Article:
Among Oaxaca Hotels, Casa TO Stands Out With its Cocooning Atmosphere
Hidden away down a quiet side street in La Punta Zicatela, Casa TO is a zenlike hotel inspired by the ancient temples of surrounding Oaxaca. Designed by French architect Ludwig Godefroy, the 10,000-square-foot property on Mexico’s southern Pacific coast provides a tranquil retreat for the surfers and tourists who flock to the area for its stunning beaches and laid-back lifestyle. Casa TO is located just minutes from the ocean, but unlike other Oaxaca hotels, Godefroy claims some guests feel so comfortable there they rarely venture outside. “People told me they stayed for a week and only went to the beach once,” he says with a grin.
Casa TO is the latest project from developer Surreal Estate, which has commissioned Godefroy to design several projects in La Punta Zicatela, a hamlet at the southern reaches of Puerto Escondido. The site was originally zoned for three adjoining residences, but a tourism boom in the area prompted the client to ask Godefroy if he could adapt the concept into a two-story hotel. “Rather than starting from scratch, I said, ‘Let’s work with what we have and I’m sure I can do something interesting,’” he recalls.
Ludwig Godefroy creates a meditative retreat drawing on brutalist architecture
The architect’s first idea was to punch circular openings through the walls—which are raw concrete, the project’s dominant material—that were originally intended to separate the three houses, creating a large communal lounge for the hotel’s pool and reception. This bold intervention references thermal baths and historic hydraulic sites like Istanbul’s Basilica Cistern and the Hornsey Wood Reservoir in London’s Finsbury Park, which both feature repeating reticulated forms that yield a dynamic sense of perspective. At Casa TO, the view through the portals instantly became a hit on Instagram, thanks to its graphic shapes and pleasing symmetry.
Taking advantage of Mexico’s year-round warm climate, Casa TO’s public spaces are left open to the elements and utilize little or no air-conditioning. Breezes wafting over the pool’s surface bring cool air into the lounge, where guests can relax on chairs or floor cushions surrounded by tropical plants. “I like to create an atmosphere of an oasis of shelter from the sun and the rain,” explains Godefroy, who also used native plants and palm trees to form part of the facade, maintaining views and airflow through the hotel.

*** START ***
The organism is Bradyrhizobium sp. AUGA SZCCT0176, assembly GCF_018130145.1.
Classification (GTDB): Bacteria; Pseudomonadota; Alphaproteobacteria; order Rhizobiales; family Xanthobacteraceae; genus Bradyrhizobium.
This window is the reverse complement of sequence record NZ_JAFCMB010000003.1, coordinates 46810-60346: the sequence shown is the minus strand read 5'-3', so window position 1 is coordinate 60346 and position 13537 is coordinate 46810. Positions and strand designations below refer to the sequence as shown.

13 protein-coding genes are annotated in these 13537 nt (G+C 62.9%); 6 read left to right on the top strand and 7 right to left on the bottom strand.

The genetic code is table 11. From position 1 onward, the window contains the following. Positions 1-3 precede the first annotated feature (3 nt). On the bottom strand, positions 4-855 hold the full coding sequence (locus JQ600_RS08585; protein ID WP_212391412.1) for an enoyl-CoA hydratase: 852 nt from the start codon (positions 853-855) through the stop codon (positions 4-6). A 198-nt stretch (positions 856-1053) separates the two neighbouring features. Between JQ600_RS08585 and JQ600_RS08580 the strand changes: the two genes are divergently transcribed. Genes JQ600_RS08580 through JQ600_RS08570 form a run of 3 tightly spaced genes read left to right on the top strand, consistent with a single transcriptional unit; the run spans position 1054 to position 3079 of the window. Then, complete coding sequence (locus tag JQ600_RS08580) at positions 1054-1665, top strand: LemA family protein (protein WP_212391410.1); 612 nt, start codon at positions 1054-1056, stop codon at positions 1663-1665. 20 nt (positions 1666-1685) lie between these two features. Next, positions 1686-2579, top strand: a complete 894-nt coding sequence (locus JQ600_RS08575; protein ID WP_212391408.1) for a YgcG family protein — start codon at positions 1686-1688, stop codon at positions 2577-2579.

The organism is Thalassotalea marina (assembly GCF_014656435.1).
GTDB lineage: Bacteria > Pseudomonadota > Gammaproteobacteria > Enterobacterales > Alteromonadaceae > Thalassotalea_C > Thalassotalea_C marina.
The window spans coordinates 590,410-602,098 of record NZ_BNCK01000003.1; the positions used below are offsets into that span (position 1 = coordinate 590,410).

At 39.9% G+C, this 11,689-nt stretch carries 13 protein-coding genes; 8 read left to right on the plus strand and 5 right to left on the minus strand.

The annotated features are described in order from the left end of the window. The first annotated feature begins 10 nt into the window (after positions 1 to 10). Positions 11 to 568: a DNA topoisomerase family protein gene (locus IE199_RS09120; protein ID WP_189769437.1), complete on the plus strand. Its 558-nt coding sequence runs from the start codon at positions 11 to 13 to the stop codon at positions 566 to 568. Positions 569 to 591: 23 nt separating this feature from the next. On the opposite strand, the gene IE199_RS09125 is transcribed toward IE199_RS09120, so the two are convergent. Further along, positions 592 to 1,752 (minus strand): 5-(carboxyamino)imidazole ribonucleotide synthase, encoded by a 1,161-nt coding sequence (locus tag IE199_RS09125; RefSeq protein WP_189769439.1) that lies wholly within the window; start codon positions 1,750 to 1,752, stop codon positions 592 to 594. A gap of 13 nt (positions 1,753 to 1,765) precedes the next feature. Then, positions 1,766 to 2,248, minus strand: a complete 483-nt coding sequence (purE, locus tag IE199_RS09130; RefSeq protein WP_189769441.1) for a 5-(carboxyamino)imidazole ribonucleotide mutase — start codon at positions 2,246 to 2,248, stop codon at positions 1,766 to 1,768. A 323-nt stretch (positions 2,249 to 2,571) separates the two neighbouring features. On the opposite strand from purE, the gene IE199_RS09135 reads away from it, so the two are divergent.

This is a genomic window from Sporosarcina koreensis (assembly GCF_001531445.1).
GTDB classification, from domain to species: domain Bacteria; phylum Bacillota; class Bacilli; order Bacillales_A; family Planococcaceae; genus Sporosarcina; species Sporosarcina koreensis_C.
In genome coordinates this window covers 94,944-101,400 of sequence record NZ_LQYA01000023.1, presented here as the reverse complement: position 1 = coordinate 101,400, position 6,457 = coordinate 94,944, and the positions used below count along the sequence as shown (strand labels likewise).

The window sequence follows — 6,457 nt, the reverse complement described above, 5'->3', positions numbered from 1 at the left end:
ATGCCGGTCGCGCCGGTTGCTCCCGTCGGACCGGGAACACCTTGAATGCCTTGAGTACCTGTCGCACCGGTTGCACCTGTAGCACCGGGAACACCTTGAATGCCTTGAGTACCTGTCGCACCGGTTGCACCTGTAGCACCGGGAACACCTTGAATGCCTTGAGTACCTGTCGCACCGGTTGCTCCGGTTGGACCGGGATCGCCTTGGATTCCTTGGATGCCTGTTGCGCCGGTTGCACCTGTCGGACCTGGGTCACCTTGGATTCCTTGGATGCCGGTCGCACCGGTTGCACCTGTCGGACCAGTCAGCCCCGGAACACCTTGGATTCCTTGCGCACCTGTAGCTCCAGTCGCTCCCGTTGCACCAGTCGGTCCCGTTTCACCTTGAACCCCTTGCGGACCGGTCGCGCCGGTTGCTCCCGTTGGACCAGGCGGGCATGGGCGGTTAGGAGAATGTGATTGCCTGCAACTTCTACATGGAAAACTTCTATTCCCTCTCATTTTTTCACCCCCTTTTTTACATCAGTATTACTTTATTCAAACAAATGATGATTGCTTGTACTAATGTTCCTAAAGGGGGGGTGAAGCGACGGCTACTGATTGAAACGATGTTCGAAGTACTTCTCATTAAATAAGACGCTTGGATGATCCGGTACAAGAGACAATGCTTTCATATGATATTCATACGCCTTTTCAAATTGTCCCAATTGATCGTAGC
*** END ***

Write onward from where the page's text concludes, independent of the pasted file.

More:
Design elements in Casa TO reference Mayan culture
The communal areas extend to the opposite side of the pool, where large steps form a solarium for sunbathing. The massive steps, which are a recurring motif in Godefroy’s projects, are influenced by his fascination with Mexico’s ancient Mayan pyramids and temples, which he first visited shortly after arriving in the country 15 years ago. “Their monumentality and spiritual power awoke strong emotions in me,” he says. The hotel’s name, incidentally, is an abbreviation of Templo Oaxaque.
Other important influences for Godefroy include heavyweights of 20th-century brutalist architecture, such as Le Corbusier, Louis Kahn, and Carlo Scarpa, all of whom made innovative use of cast-in-place concrete during their careers. At Casa TO, Godefroy left the concrete structure bare and unfinished. The architect says he appreciates how the material looks in the warm Mexican light and complements the lush vegetation. “In an opposite way of thinking from the throwaway mentality of our modern societies, I’m looking for the same authenticity I find in vernacular architecture,” he explains. “This research of simplicity is leading me to create a clean and abstract architecture, composed exclusively of massive materials such as concrete, which gets better looking over time.”
A minimalist retreat among Oaxaca hotels
The pared-back palette offset by millwork made from local woods like parota is applied throughout the hotel’s nine suites, which are located on the opposite side of the pool from the communal spaces. Rather than looking onto the pool, the rooms favor privacy and protection from the sun. The six suites on the first floor have small gardens, while the three on the upper level feature a terrace with an outdoor tub. The baths, sinks, storage, and benches are all cast in situ from concrete, so almost no additional furniture is required.
The only freestanding furniture in the hotel was commissioned by Surreal Estate cofounder Daniel Cinta to showcase the creativity of artisans from Puebla, Guadalajara, and Oaxaca. Along with bamboo chairs by local designer Tiago Solís Van Beuren, these items bring warmth and texture to the interiors and can be purchased by guests under a fair-trade model. Bright pops of color are provided by turquoise-finished metal lamps from Mexican studio Natural Urbano, along with a few carefully chosen decorative items in complementary shades of yellow, green, and blue.
The hotel’s relatively spartan décor contributes to its almost monastic feel, which helps encourage contemplation and a slower way of living. A few important creature comforts are provided, including products from Mexican skincare brand For All Folks, which bases its formulas on the regenerative properties of such plants as calendula.
For Godefroy, though, the greatest luxury at Casa TO is the sense of pure isolation it offers guests. “We tried to create a cocooning atmosphere,” he says, “so people never want to leave.”
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